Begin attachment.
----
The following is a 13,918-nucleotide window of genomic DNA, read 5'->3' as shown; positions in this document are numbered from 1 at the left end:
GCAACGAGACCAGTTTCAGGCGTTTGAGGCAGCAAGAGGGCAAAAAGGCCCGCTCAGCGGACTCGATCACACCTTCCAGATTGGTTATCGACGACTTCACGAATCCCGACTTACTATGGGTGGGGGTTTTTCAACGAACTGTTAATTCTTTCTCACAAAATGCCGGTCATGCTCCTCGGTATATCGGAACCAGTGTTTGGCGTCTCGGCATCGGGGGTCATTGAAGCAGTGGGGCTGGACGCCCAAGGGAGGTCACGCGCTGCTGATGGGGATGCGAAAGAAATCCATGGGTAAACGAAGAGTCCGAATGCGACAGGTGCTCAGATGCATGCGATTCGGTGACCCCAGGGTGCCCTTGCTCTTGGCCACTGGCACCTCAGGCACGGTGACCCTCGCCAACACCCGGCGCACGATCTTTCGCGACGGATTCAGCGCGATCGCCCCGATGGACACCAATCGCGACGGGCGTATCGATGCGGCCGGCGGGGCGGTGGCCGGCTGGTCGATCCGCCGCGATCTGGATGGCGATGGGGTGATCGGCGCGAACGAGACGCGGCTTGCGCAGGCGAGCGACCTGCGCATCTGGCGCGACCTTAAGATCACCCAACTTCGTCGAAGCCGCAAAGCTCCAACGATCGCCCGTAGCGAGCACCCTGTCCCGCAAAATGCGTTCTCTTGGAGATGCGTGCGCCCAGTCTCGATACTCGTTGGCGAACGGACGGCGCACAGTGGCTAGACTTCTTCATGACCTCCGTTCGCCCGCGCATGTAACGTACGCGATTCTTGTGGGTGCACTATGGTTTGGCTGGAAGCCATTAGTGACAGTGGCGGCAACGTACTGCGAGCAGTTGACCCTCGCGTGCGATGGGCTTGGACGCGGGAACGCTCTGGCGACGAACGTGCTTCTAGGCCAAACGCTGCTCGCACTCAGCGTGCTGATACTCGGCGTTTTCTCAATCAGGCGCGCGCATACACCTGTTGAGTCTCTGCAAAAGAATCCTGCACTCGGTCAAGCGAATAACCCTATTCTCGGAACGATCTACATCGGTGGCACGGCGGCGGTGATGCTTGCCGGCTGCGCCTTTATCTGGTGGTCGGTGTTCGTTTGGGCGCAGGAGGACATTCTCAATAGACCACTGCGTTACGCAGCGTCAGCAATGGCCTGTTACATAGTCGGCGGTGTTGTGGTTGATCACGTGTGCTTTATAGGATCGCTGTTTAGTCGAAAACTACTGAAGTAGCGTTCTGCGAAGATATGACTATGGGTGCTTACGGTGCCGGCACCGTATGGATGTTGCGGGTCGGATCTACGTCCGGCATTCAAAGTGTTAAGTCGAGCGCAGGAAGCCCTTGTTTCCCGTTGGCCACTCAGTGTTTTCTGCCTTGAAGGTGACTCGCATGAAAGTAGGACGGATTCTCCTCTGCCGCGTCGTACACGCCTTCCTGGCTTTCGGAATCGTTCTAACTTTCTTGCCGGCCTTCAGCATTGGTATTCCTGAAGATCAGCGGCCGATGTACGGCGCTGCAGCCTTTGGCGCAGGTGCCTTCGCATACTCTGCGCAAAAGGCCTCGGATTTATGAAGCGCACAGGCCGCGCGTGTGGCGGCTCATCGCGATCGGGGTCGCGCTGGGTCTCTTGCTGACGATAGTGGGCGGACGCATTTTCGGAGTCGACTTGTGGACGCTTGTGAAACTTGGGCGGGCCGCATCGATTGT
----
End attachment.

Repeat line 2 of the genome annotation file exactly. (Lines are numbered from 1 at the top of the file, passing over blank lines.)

GCAACGAGACCAGTTTCAGGCGTTTGAGGCAGCAAGAGGGCAAAAAGGCCCGCTCAGCGGACTCGATCACACCTTCCAGATTGGTTATCGACGACTTCACGAATCCCGACTTACTATGGGTGGGGGTTTTTCAACGAACTGTTAATTCTTTCTCACAAAATGCCGGTCATGCTCCTCGGTATATCGGAACCAGTGTTTGGCGTCTCGGCATCGGGGGTCATTGAAGCAGTGGGGCTGGACGCCCAAGGGAGGTCACGCGCTGCTGATGGGGATGCGAAAGAAATCCATGGGTAAACGAAGAGTCCGAATGCGACAGGTGCTCAGATGCATGCGATTCGGTGACCCCAGGGTGCCCTTGCTCTTGGCCACTGGCACCTCAGGCACGGTGACCCTCGCCAACACCCGGCGCACGATCTTTCGCGACGGATTCAGCGCGATCGCCCCGATGGACACCAATCGCGACGGGCGTATCGATGCGGCCGGCGGGGCGGTGGCCGGCTGGTCGATCCGCCGCGATCTGGATGGCGATGGGGTGATCGGCGCGAACGAGACGCGGCTTGCGCAGGCGAGCGACCTGCGCATCTGGCGCGACCTTAAGATCACCCAACTTCGTCGAAGCCGCAAAGCTCCAACGATCGCCCGTAGCGAGCACCCTGTCCCGCAAAATGCGTTCTCTTGGAGATGCGTGCGCCCAGTCTCGATACTCGTTGGCGAACGGACGGCGCACAGTGGCTAGACTTCTTCATGACCTCCGTTCGCCCGCGCATGTAACGTACGCGATTCTTGTGGGTGCACTATGGTTTGGCTGGAAGCCATTAGTGACAGTGGCGGCAACGTACTGCGAGCAGTTGACCCTCGCGTGCGATGGGCTTGGACGCGGGAACGCTCTGGCGACGAACGTGCTTCTAGGCCAAACGCTGCTCGCACTCAGCGTGCTGATACTCGGCGTTTTCTCAATCAGGCGCGCGCATACACCTGTTGAGTCTCTGCAAAAGAATCCTGCACTCGGTCAAGCGAATAACCCTATTCTCGGAACGATCTACATCGGTGGCACGGCGGCGGTGATGCTTGCCGGCTGCGCCTTTATCTGGTGGTCGGTGTTCGTTTGGGCGCAGGAGGACATTCTCAATAGACCACTGCGTTACGCAGCGTCAGCAATGGCCTGTTACATAGTCGGCGGTGTTGTGGTTGATCACGTGTGCTTTATAGGATCGCTGTTTAGTCGAAAACTACTGAAGTAGCGTTCTGCGAAGATATGACTATGGGTGCTTACGGTGCCGGCACCGTATGGATGTTGCGGGTCGGATCTACGTCCGGCATTCAAAGTGTTAAGTCGAGCGCAGGAAGCCCTTGTTTCCCGTTGGCCACTCAGTGTTTTCTGCCTTGAAGGTGACTCGCATGAAAGTAGGACGGATTCTCCTCTGCCGCGTCGTACACGCCTTCCTGGCTTTCGGAATCGTTCTAACTTTCTTGCCGGCCTTCAGCATTGGTATTCCTGAAGATCAGCGGCCGATGTACGGCGCTGCAGCCTTTGGCGCAGGTGCCTTCGCATACTCTGCGCAAAAGGCCTCGGATTTATGAAGCGCACAGGCCGCGCGTGTGGCGGCTCATCGCGATCGGGGTCGCGCTGGGTCTCTTGCTGACGATAGTGGGCGGACGCATTTTCGGAGTCGACTTGTGGACGCTTGTGAAACTTGGGCGGGCCGCATCGATTGT